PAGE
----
A Cashier Showed Us Extra Kindness, but Then She Thanked US!

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The warmth and graciousness experienced by my family at a Target checkout counter this past weekend still has me smiling. A cashier showed us what may seem to some as a simple kindness, but to us it was significant. Kindness is no longer something that I take for granted in today’s society.

My two sons had finally decided to spend some of their Christmas money, so we headed to Target and each of them picked out a video game. A Manager came over to assist our cashier as we checked out, and my youngest decided he wanted to talk to them. He is 9 years old, *Autistic (*not a bad word, see below), and very outgoing. He happily chatted away with the two ladies, excited about his new video game.

“You see that? That’s MY Super Mario Bros. 2 video game. I am buying it with MY own money! You wanna know how to play it? First you get some coins. And then you get some other coins. Basically it’s coins, coins, and more coins! And did I forget to mention COINS?” He really got on a roll and was having some fun joking with them.

The Manager grinned, obviously picking up on his joking. She responded, playing along, “Soooo, maybe the best thing about the game is the COINS, then?”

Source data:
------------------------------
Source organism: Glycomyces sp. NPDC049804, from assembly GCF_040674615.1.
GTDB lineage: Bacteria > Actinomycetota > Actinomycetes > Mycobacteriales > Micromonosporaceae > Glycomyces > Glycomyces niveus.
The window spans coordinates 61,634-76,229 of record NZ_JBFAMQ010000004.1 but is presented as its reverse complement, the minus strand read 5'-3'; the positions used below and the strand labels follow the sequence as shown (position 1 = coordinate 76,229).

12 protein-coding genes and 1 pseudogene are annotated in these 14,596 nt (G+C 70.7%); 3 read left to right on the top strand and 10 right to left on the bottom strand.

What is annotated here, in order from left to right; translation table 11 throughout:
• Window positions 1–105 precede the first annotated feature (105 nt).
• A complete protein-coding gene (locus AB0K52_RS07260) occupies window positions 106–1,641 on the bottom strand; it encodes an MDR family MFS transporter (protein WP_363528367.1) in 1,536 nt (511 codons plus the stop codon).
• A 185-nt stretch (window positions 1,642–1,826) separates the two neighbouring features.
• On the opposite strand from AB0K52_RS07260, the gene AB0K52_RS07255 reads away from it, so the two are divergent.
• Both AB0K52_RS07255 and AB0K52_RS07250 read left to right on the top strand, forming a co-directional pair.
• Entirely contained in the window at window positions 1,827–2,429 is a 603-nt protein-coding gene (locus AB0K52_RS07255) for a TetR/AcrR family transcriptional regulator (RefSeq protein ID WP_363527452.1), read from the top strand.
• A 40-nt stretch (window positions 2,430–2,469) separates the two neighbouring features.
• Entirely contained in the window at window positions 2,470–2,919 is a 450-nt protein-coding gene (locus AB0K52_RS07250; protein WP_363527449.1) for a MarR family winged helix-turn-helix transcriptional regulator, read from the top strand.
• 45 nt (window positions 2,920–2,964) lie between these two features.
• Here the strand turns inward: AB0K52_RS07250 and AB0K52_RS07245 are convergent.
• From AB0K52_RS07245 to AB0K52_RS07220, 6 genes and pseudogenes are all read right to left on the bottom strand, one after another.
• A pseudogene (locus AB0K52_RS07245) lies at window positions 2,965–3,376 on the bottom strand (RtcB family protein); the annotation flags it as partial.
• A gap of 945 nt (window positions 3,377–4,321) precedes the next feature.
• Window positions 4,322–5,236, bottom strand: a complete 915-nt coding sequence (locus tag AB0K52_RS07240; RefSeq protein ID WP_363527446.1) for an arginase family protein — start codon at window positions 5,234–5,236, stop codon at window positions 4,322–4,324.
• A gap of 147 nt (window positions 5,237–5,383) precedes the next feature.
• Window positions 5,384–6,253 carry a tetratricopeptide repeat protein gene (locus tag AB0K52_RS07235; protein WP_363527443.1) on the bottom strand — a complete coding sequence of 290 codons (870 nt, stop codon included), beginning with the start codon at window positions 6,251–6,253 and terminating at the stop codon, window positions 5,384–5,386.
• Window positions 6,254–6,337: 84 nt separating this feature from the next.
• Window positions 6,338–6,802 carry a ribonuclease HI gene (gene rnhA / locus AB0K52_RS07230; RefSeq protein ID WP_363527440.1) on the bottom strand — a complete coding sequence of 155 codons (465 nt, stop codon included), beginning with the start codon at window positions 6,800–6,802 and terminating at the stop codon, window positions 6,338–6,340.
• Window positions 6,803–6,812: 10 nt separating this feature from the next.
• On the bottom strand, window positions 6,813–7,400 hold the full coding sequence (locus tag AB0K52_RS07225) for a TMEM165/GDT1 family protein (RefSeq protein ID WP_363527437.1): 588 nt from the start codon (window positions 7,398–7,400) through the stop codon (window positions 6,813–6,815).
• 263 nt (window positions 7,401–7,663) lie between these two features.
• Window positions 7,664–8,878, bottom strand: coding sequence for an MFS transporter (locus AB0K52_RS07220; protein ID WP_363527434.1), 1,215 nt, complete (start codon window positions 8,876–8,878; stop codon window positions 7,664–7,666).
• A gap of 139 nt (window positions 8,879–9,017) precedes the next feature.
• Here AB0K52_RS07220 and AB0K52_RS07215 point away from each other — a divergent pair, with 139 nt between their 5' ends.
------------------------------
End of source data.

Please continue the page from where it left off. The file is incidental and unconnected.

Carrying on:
After we checked out she looked at me and said with a sincere smile, “Thank you for letting him talk to me! He’s a cutie!”

And just like that the scene went from heartwarming to tear-inducing, and I turned into a weepy Mom mess.

SHE said thank you. She treated my son with kindness that many would not, and then SHE thanked US for the privilege. She saw my son for the energetic, engaging, and extraordinary young man that he is.  Continue reading

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People I Want to be More Like in 2016

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Instead of making resolutions this year I have decided to try and emulate some people that I admire. This is a reflection on some of their positive qualities that I think make the world a better place, and I know I would be a better person if I was more like these unique individuals.